3.3. The Galactic center at 511 keV

With the only exception given by the Crab, detected at about 4 sigma of significance (Table 1), with about five years of data, we obtain a 511 keV (491–531 keV bin) all sky map of our Galaxy without finding any signal. We note that, as the Crab signal is consistent with the expected continuum contribution at this energy, we do not find any evidence of a 511 keV emission line in this source. At each point on this map the variance is given by the Standard Analysis of the raw data. Then, at a given position, dividing the standard deviation into the detector effective area and imaging efficiency, we estimate the sensitivity at 511 keV. In the Galactic center (Sgr A*) position, we estimate for an exposure of 10 Ms, the following flux upper limit (given at at 2σ of significance level) (10)We obtain a similar 511 keV flux upper limit for the sources located in the Galactic bulge, where the observations have an exposure of about 10 Ms. We then focused our interest on the this region on different timescales. Due to the requirement on the orientation of the INTEGRAL solar panels, the region of the Galactic center can be observed in only two periods per year that we call spring and autumn as they occur mainly in these seasons in the northern hemisphere. A Ms time scale is explored by considering the observation of the Galactic center during these visibility periods. To select the data, we extracted from the data archive all the IBIS pointings with Sgr A* in the field of view. We then obtain a 511 keV sky mosaic for each Galactic center visibility period. No significant excess in the 511 keV bin are detected. We report the 511 keV flux limits in the center of the Galaxy during the INTEGRAL visibility periods in Table 3.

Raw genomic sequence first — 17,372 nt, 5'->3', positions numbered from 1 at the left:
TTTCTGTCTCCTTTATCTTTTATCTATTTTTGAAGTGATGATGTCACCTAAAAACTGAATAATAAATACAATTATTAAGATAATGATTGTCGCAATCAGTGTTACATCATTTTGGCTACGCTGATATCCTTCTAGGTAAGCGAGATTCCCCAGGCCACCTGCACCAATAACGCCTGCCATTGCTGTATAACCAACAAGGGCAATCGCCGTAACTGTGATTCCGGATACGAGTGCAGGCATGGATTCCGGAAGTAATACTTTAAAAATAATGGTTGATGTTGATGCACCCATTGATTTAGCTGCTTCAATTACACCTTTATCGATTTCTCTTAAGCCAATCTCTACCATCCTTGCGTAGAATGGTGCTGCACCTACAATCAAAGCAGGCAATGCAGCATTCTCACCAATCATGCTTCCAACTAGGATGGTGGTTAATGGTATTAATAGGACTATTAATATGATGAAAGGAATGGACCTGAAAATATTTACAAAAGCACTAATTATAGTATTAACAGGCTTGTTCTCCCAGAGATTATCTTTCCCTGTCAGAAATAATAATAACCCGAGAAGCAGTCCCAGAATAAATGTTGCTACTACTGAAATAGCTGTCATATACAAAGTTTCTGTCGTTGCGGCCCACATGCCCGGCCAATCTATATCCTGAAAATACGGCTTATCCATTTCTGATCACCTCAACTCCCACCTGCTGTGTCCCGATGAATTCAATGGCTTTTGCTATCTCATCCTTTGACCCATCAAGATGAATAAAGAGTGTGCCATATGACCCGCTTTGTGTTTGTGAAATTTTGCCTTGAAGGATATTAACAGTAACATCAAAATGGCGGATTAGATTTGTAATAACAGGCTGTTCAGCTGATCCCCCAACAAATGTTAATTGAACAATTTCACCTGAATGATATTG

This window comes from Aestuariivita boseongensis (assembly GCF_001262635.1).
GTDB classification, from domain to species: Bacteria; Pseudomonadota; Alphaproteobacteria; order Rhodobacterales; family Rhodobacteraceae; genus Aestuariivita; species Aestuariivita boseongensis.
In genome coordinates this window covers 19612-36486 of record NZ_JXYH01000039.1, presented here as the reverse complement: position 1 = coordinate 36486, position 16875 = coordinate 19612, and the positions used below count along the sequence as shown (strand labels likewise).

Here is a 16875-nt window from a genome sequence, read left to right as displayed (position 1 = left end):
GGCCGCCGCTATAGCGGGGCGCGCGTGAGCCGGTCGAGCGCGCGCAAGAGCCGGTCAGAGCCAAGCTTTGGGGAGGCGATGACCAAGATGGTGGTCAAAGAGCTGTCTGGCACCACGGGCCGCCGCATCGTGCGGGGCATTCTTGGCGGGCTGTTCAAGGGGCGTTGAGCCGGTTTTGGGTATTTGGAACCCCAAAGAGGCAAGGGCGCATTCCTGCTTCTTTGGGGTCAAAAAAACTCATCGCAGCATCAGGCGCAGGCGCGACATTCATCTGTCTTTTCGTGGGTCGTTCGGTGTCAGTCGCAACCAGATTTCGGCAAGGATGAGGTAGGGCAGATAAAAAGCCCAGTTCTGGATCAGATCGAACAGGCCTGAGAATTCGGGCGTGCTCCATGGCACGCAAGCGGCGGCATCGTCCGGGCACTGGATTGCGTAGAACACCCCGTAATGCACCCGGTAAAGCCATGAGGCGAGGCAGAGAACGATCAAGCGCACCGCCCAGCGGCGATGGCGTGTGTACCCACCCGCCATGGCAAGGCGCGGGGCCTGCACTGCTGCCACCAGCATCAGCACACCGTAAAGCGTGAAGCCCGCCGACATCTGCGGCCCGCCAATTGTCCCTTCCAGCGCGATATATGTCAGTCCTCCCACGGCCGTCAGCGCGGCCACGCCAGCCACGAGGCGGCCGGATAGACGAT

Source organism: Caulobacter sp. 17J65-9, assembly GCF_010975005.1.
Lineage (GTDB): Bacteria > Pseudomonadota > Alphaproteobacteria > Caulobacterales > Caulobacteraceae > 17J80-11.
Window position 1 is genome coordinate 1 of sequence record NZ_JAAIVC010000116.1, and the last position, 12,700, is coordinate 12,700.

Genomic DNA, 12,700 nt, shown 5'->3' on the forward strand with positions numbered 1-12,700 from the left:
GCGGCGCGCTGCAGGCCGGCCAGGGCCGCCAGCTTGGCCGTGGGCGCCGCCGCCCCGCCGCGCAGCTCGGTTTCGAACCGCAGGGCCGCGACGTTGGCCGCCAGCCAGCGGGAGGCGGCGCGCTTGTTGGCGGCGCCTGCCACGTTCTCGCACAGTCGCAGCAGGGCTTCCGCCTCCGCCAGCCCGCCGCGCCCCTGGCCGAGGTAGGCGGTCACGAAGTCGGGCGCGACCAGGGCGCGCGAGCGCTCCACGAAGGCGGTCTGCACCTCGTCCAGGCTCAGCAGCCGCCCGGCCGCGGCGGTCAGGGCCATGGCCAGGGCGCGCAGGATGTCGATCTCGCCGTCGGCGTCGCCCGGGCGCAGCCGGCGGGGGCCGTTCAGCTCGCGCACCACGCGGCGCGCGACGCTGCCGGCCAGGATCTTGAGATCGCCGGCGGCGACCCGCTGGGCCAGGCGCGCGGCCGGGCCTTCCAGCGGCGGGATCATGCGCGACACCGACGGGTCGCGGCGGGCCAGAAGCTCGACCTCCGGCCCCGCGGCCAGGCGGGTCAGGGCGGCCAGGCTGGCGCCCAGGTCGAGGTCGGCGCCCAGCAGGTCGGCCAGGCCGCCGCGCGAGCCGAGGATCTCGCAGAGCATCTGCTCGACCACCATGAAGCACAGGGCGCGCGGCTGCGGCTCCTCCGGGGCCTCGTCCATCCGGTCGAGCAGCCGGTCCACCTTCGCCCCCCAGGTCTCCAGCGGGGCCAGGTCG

3.4. 511 keV flux upper limit for compact sources

The LMXBs detected by IBIS in the Galactic plane could make a substantial contribution to the galactic 511 keV emission (see Weidenspointner et al. 2008a,b). Among a total of 79 LMXBs reported in the hard X domain by Bird et al. (2007), 70 are located near to the Galactic plane (|b| < 10), and then can in principle contribute to the Galactic 511 keV emission. For each of these sources, we evaluate the 511 keV flux limits. Depending on the exposure, the flux limit goes from 1.6 × 10-4   ph   cm-2   s-1 in the maximum exposure (10 Ms) sky regions to about 4.0 × 10-4   ph   cm-2   s-1 (Fig. 5). The only exception is 4U 0614+091, for which we obtain a higher flux limit (8.7 × 10-4   ph   cm-2   s-1), because it is located in a sky region with a lower exposure.

Table 3

511 keV 2σ Sgr A* upper flux limit in the Galactic center visibility periods.

Among X-ray binaries (XRBs), microquasars (MQs) are promising galactic positron emitters (see Guessoum et al. 2006). We therefore report the 511 keV upper limits for the X-ray Binaries classified as microquasars and detected by IBIS above 20 keV (Table 4). Among the 10 MQs in our sample, 7 are LMXBs, 3 High Mass X ray Binaries (HMXBs).

Some of the atomic nuclei produced in supernovae produce positrons by radioactive β +  decay of the nucleosynthesis products. The initial positron energy is expected  ~   MeV, in agreement with the injection energy constraint (Beacom & Yüksel 2006). The 511 keV flux upper limits obtained with our data analysis for the supernova remnants (SNRs) detected by IBIS above 20 keV are reported in Table 5. These limits have been estimated by considering these objects as possible 511 keV point-like sources, i.e. with an extension lower than the IBIS angular resolution (12 arcmin). However, the γ-ray emission from SNRs could be more extended, in which case the sensitivity degrades almost linearly with the source extent (Renaud et al. 2006).